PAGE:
Maybe hope means putting my trust in something more secure than my plans, like a compass to guide me forward, a life preserver to hold me up, a rope to pull me in. A sure thing. If that’s true, I shouldn’t place my hope in fragile things out of my control any more than I would tie a rope around a twig and rappel off the side of a mountain.

If my hope is in marriage or any other unpromised thing (the perfect job, a book deal, a viral blog post), I might live my life unfulfilled, in a constant holding pattern for my purpose and happiness to arrive.

But if I can trust in the goodness of the heavenly Father who redeems shattered expectations, uses lives in unexpected ways and reminds us of our worth in Christ—rather than in a mate—I can experience a full life right now while working toward my goals and hoping for more fulness in the future—which might or might not include marriage. Instead of focusing on being married or being single, I can just be.

Marmee carefully posed her advice: hope first, then keep busy. When I rightly place my hope, I can contentedly thrive in what I’m called to do right now—as a magazine editor, a writer, a friend, a woman—not as a distraction but as the way forward.

When you’re praying for your single friends, don’t simply ask God to send them a partner. Ask him to shield them from shallow expectations, keep them busy in worthwhile pursuits, and make them hopeful in him.



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Note: I recently read this article, “Why Hope Isn’t Just Optimism.” It expands on my thoughts in this post. I hope you’ll read it.

Don’t Drop Your Baby

Photo by Luma Pimentel on Unsplash

Guest Post by Dustin Brady

Having a baby is hard. In my experience, these are the hardest parts of having a baby.

Actually having the baby. (I didn’t do this one, but my wife tells me it’s hard. Also, it looked really hard while she was doing it.)

Learning diapers. When people find out you’re having a baby, they gift you an avalanche of diapers. It’s so many diapers that you start investigating Target’s diaper return policy because surely there’s no way one baby could possibly use all these diapers. Then you look around after the first week and realize the baby has used all the diapers.

That moment when you’ve stayed up all night having a baby, and then you have the baby, and then you expect to be allowed to get some sleep because that’s how it’s always worked when you’ve pulled all-nighters. Instead, the nurse plops the tiniest possible human in your arms and tells you that it’s your job to keep him alive now, good luck.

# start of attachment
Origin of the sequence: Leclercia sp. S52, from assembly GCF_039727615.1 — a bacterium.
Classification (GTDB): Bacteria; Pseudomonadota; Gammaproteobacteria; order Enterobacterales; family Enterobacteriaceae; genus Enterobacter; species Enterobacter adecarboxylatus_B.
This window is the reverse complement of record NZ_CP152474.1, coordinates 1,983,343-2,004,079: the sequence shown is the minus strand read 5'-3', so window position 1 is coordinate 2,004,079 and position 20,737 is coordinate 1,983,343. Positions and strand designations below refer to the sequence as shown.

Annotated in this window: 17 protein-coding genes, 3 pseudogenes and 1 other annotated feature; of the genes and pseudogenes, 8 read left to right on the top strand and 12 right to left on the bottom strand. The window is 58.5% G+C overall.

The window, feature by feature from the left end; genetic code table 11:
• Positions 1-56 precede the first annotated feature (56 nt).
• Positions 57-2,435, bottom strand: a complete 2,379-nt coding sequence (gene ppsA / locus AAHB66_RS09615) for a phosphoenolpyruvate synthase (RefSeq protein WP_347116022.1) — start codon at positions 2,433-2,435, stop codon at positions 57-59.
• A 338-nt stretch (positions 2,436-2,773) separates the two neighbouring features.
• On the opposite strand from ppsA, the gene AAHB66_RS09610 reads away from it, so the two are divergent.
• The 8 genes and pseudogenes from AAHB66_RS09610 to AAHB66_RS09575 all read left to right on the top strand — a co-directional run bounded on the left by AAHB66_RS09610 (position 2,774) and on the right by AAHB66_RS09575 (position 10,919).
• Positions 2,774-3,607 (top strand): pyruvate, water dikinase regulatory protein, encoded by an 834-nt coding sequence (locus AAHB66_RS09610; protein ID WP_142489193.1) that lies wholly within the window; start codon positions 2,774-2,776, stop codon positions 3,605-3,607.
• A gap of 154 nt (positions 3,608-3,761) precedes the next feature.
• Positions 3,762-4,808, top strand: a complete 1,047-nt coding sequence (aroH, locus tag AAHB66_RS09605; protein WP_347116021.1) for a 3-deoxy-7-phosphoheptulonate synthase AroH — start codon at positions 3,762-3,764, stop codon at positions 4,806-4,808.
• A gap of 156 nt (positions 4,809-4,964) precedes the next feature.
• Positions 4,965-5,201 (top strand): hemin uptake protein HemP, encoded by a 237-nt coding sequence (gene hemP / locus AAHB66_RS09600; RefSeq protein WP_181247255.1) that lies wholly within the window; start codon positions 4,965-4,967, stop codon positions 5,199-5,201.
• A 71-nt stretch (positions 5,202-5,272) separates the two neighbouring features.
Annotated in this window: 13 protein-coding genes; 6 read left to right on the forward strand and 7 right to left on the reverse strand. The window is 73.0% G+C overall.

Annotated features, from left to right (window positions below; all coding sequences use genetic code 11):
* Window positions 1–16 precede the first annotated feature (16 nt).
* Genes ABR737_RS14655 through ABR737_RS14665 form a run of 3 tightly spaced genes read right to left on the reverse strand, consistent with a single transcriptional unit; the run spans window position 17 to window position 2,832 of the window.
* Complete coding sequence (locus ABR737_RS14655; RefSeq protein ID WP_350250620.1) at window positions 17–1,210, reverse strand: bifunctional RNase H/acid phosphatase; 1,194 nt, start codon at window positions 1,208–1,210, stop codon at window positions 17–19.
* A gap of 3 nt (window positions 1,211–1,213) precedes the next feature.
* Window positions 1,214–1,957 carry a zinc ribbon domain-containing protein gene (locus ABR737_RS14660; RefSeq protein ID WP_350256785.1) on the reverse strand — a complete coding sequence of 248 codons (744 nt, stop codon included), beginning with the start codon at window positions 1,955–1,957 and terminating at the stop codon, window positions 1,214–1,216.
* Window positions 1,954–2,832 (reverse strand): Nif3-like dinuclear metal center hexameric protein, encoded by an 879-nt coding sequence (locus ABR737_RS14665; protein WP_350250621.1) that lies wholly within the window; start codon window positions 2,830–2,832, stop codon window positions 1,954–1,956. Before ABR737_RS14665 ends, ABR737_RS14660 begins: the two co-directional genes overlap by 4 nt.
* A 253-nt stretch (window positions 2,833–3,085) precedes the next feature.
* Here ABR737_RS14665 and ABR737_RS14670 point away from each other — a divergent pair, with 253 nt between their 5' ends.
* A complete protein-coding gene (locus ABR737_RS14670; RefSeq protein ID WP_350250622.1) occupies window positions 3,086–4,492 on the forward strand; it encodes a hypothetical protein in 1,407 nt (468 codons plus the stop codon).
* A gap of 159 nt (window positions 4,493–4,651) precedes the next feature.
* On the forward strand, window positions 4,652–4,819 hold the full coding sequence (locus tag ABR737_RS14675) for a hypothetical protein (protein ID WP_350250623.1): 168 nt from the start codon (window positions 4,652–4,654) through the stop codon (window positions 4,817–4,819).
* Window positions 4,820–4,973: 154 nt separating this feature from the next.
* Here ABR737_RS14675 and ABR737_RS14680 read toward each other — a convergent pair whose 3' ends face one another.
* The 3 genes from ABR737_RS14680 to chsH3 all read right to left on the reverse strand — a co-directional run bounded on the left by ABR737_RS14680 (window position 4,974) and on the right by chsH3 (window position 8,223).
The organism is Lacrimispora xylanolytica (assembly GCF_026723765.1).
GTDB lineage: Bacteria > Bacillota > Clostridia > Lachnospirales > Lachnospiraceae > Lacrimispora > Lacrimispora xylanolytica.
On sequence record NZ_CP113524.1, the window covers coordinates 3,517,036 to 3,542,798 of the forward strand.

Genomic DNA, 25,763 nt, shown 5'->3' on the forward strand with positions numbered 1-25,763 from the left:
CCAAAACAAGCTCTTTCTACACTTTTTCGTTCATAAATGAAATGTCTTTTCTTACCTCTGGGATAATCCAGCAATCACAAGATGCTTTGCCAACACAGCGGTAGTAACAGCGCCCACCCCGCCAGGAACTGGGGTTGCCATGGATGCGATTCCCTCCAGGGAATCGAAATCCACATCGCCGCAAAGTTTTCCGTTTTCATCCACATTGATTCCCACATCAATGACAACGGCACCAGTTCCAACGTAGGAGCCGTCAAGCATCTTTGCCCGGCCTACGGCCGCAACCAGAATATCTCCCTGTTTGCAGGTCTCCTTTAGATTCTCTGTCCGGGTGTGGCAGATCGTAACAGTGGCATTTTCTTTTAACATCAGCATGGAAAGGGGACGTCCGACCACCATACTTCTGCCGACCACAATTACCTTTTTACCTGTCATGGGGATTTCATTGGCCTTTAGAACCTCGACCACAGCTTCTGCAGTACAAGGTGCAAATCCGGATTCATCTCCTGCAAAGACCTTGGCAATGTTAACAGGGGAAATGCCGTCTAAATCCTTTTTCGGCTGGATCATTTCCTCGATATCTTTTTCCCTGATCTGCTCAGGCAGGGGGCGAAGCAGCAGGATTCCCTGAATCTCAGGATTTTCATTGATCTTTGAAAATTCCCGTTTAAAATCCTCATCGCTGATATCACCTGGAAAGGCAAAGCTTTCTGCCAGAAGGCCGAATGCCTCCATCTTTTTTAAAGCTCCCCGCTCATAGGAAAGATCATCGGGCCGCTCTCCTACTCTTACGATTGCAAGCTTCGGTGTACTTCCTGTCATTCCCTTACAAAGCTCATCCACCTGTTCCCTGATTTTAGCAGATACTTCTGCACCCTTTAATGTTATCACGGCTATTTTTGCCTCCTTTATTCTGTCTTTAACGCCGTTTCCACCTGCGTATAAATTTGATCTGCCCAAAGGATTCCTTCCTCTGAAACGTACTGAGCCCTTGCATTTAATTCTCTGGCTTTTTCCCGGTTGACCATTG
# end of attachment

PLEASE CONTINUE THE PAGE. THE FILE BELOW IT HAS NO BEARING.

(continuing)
•Keeping the tiniest possible human alive.

That last point is probably the scariest one for parents (at least the 50 percent of parents not responsible for actually having the baby.) You’re holding this unspeakably small person in your arms, and you suddenly realize that you don’t know how tight to buckle a car seat. Too loose, and the baby could fly out during an accident. Too tight, and he could suffocate.

Speaking of suffocation, you really should have paid closer attention when the nurse was showing you how to swaddle a baby. Her swaddle is a beautiful burrito, while yours is currently a mess of blankets covering the baby’s . . . WAIT, GET THE BLANKET AWAY FROM HIS NOSE! Is he still breathing? Whew. Still breathing. For the 37th time today, he’s still breathing.

As a new parent, there’s a solid week where you’re genuinely nervous that someone will discover that you’re in over your head and take away your baby. Imagine my shock, then, when stumbling down the hospital hallway mere hours after my son’s birth, I noticed this bulletin board.

drop baby

I blinked at the board a few times, then squinted at the nurse’s station to find out if this was some sort of Candid Camera situation. The nurses did not acknowledge me. I turned back to stare at the sign for a few more moments (and read the horrific true tales of parents dropping their babies also posted on the bulletin board), then returned to report to my wife that our hospital was being run by the Joker. She directed my attention to the poem taped next to her bed.

drop baby2

Here are my three favorite things about the literary achievement, “Don’t Drop YOUR Baby!” (Author Unknown):

3. Papyrus font.

2. The kindergarten-teacher-like care with which the poem was trimmed, laminated, and mounted to hot-pink poster board.

1. The choice to all-cap “YOUR” in the title, as if parents are so used to dropping other people’s babies that they need to be reminded to take extra good care of this one.